Dignity of the Person

Photo by Ricardo Gomez Angel on Unsplash

The story of the Scriptures opens by grounding people in their fundamental identity: human, the divine image bearer.

Thomas Browne in Religio Medici writes, “Let there be no doubt at the end of your life that you have been human. You are entitled to a Divine particle and to union with the invisible.”

We can quibble about the word, “entitled.” Don’t miss the trees for the forest in this quote. His point is that to be fully human is to recapture the reality of who we really are, divine image bearers.

C.S. Lewis says in The Weight of Glory, “Next to the Blessed Sacrament itself, your neighbor is the holiest object presented to your senses.”

In this day and age hate and fear are the two weapons that people are brandishing most often. The two sides of the political spectrum have one goal, to de-humanize the other.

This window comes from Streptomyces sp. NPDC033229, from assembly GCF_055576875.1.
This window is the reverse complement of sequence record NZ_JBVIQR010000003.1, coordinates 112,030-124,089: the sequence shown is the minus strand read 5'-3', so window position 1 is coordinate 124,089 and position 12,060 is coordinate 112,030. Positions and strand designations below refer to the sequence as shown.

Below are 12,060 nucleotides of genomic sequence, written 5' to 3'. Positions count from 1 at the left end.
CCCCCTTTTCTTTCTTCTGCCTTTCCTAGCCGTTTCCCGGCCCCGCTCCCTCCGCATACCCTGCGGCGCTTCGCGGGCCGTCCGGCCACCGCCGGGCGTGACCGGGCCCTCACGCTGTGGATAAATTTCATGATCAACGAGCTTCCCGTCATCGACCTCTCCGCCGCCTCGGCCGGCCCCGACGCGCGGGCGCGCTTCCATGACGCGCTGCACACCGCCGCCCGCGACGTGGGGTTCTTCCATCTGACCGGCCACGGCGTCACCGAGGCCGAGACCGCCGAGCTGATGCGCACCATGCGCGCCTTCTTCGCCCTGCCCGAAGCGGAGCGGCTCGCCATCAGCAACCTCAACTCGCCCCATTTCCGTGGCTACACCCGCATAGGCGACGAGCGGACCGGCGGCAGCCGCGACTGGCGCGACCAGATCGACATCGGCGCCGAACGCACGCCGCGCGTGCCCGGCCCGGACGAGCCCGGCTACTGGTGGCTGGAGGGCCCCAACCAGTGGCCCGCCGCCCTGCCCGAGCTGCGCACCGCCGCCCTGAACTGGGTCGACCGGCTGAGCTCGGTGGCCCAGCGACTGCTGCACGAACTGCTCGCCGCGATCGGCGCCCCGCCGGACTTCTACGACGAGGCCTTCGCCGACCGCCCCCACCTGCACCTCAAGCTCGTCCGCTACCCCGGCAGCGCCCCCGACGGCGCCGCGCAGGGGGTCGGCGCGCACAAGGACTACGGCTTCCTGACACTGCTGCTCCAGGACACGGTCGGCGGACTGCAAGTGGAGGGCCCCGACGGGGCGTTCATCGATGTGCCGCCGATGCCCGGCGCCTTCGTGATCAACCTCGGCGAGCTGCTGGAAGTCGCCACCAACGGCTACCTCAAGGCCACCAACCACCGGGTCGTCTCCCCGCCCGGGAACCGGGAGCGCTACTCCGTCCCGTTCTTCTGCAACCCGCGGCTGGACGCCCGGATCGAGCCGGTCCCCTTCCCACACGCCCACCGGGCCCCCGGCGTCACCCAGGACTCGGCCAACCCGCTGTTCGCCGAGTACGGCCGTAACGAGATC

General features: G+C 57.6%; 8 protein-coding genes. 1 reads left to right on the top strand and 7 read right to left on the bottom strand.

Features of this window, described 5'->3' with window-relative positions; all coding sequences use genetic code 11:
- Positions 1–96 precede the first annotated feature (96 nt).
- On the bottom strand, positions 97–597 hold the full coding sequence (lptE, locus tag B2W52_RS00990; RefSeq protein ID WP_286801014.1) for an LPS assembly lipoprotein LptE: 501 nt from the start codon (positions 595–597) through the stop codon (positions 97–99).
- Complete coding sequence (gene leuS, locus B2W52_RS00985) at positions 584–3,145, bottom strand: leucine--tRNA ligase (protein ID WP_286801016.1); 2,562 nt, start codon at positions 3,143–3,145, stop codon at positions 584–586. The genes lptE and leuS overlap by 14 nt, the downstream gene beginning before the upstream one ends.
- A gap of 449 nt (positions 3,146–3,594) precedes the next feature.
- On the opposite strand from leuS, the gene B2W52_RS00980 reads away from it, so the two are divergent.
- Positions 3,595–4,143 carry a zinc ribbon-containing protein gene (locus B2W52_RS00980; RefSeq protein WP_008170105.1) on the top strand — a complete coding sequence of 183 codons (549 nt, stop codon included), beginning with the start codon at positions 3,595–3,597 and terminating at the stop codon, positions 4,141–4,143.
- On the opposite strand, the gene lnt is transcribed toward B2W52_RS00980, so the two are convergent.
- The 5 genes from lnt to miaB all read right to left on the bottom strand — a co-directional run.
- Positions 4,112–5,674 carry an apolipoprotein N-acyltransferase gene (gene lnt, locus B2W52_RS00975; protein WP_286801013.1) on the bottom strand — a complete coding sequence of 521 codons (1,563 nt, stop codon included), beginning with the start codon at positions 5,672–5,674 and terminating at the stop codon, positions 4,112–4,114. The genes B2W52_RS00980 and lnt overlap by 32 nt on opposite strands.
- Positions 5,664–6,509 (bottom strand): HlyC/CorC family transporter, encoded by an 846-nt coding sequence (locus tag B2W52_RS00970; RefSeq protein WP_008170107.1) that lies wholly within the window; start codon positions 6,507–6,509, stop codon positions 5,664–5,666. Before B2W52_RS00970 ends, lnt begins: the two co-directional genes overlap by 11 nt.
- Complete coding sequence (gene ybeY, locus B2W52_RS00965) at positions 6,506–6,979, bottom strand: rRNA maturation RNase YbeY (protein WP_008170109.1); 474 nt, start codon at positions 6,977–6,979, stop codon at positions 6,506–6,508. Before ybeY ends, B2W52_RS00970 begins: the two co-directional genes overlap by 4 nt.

We see this in the ideological rallies being foisted upon our senses at every turn. Your side is the “human” side and their side is the “in-human” side. Your side is about love, their side is about hate.

When we give in to the ideology of the world we are part and parcel embracing the de-humanization of those around us and this necessarily de-humanizes us. In Christ there is no us/them dichotomy. There is only “we.” Christ has united humanity in himself and has reconciled all things.

As you enter into the conversation endeavor to humanize your opponent and in so doing you humanize yourself. This does not mean that you ignore racism, hatred, or the like. What it does mean is that you must choose to raise the conversation and perspective to a place of dignity. This your unique calling as the follower of Christ.

We must learn to practice this, “Whatever is true, whatever is noble, whatever is right, whatever is pure, whatever is lovely, whatever is admirable — if anything is excellent or praiseworthy — think about such things (Philippians 4:8).”